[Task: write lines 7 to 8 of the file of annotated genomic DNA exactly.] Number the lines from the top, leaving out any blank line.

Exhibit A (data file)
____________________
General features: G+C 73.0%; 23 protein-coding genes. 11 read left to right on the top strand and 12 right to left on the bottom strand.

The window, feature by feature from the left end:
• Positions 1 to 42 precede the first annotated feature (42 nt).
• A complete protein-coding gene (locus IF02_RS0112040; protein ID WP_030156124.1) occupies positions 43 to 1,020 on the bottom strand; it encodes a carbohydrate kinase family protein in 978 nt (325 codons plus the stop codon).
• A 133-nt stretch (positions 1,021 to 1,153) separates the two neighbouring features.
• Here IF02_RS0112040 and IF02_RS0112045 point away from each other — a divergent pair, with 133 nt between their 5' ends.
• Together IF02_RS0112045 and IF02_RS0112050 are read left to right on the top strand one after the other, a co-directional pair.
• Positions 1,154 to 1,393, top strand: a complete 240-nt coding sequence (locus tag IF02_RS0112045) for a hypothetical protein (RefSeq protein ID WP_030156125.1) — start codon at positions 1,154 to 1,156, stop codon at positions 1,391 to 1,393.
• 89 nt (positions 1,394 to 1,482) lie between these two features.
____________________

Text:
• Together IF02_RS0112045 and IF02_RS0112050 are read left to right on the top strand one after the other, a co-directional pair.
• Positions 1,154 to 1,393, top strand: a complete 240-nt coding sequence (locus tag IF02_RS0112045) for a hypothetical protein (RefSeq protein ID WP_030156125.1) — start codon at positions 1,154 to 1,156, stop codon at positions 1,391 to 1,393.